About Parvathy HarikumarParvathy is a free particle, as she describes herself, from the God’s own country, Kerala, India. It was her dream to study or work outside India, and it has finally come true with her first postdoctoral position at Trinity!
Parvathy did all of her studies after school in the land of dosas and chutneys: Tamil Nadu, India; no wonder why she craves the cuisine every now and then. After obtaining her masters in physics from the University of Madras in Chennai, India, she joined the Indira Gandhi Centre for Atomic Research (IGCAR) to pursue her doctoral degree. In September 2023, she was awarded a PhD in Physics for her work in computational spintronics. Parvathy’s research interests include studying spin-dependent transport in magnetic tunnel junctions with impurities for spintronic applications.
She is an avid traveler who has tried her luck at skydiving, scuba diving, paragliding and everything that makes her feel more alive. She is a passionate singer, energetic dancer and an enthusiastic badminton player who has won a championship tournament at the researchers’ residence enclave back in her PhD days.
Parvathy's ResearchI am a computational materials physicist with a focus on studying how transition metal impurities in the insulating barrier of a magnetic tunnel junction affect its functionalities for spin transport. This also includes further analysis of how these effects can be used to improve the efficiency of spintronic devices like MRAMs, magnetic memories, and the like.
In my research, I have developed FORTRAN codes for spin transport that implement Non-equilibrium Green’s function techniques alongside my PhD supervisor Dr. Mathi Jaya from IGCAR, India. These codes are also combined with ab initio results through the Slater Koster semi-empirical tight-binding method to realize transport in real magnetic heterostructures.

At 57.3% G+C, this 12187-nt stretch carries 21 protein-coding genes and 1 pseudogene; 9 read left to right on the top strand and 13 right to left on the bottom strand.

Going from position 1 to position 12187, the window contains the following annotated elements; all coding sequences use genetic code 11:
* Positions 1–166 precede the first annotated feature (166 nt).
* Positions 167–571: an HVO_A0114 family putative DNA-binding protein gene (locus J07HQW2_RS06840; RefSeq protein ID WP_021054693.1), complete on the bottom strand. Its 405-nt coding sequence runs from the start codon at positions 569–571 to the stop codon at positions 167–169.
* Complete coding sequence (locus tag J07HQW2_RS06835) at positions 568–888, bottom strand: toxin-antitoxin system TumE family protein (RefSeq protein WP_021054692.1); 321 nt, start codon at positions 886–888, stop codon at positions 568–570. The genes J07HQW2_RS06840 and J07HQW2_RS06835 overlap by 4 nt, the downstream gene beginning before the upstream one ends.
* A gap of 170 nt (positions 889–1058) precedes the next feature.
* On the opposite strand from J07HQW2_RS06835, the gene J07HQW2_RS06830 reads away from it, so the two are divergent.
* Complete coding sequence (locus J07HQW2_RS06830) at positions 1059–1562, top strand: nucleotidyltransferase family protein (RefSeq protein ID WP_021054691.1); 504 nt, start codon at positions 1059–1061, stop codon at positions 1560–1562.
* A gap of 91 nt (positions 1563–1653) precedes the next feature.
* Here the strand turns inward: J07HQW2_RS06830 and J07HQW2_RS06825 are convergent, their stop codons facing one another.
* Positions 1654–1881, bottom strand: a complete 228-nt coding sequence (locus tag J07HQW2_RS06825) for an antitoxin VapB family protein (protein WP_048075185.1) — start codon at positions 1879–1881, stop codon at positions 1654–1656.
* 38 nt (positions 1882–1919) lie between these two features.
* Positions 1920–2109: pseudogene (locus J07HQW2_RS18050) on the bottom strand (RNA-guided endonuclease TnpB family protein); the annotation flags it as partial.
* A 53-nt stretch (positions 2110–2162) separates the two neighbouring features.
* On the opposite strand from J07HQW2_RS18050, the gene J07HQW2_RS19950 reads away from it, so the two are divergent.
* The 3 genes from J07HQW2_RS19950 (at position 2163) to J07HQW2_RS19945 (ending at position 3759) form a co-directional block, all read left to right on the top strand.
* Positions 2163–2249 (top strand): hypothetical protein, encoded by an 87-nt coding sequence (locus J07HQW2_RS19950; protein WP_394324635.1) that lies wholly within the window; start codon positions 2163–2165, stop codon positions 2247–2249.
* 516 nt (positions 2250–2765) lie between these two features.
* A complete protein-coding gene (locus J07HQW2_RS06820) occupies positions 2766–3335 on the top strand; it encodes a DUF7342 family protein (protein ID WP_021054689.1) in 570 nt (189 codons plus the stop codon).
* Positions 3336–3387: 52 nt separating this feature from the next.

My publications can be found on my Research Gate profile.
About Daniel LambertDaniel is an Aussie that made the somewhat strange decision to leave his Sydney homeland and move to Dublin in the middle of a pandemic.
At the University of New South Wales, he earned an undergraduate degree in physics and engineering and went on to complete his Ph.D. at the School of Photovoltaic and Renewable Energy, known for its revolutionary contributions to silicon solar cell development. His expertise in computational atomic chemistry came about as part of a project investigating defect chemistry of transition metal oxide solar cell contacts.
Daniel has frequently been involved in the climate justice movement, through the Australian Youth Climate Coalition and local university divestment efforts, helping organize many protests and actions in pursuit of a clean and just future for humanity.
In his free time, Daniel has worked as an amateur circus performer with skills in fire-twirling and contact ball juggling. His many hobbies and interests include boardgames, bushwalks, salsa dancing, bouldering, slacklining, and badly singing karaoke to Taylor Swift songs.
Daniel's ResearchDaniels Ph.D. research investigated defects arising from carrier selective photovoltaic cell contacts. Rigorous Density Functional Theory defect formation energy calculations for intrinsic and extrinsic defects in MoO3 were used to produce Brouwer diagrams predicting the concentration of defects and contaminants at various temperature and pressure conditions. This was followed by an investigation into defect cluster formation in silicon and a prediction of defect clusters and their electronic effects.
Daniel’s current research is motivated by the high computational cost of the hybrid functional DFT techniques that are currently required for accurately modeling material properties such as bandgaps. His team is investigating novel methods for calculating and implementing Hubbard U and Hund’s J corrections in transition metal oxides that could allow for highly accurate properties without the need for these costly hybrid functionals.
Daniel 's Publications
- D. S. Lambert and D. D. O’Regan, “DFT+U+J with linear response parameters predicts non-magnetic oxide band gaps with hybrid-functional accuracy”, arXiv:2111.08487, 2021. arXiv
- D. S. Lambert, S. T. Murphy, A. Lennon, P. A. Burr, RSC Advances, 7(85), 53810-53821 (2017)
- D. S. Lambert, A. Lennon, P. A. Burr, The Journal of Physical Chemistry C 122(48): 27241-27249 (2018)
- D. S. Lambert, A. Lennon, P. A. Burr Physical Review materials, 4, 025403.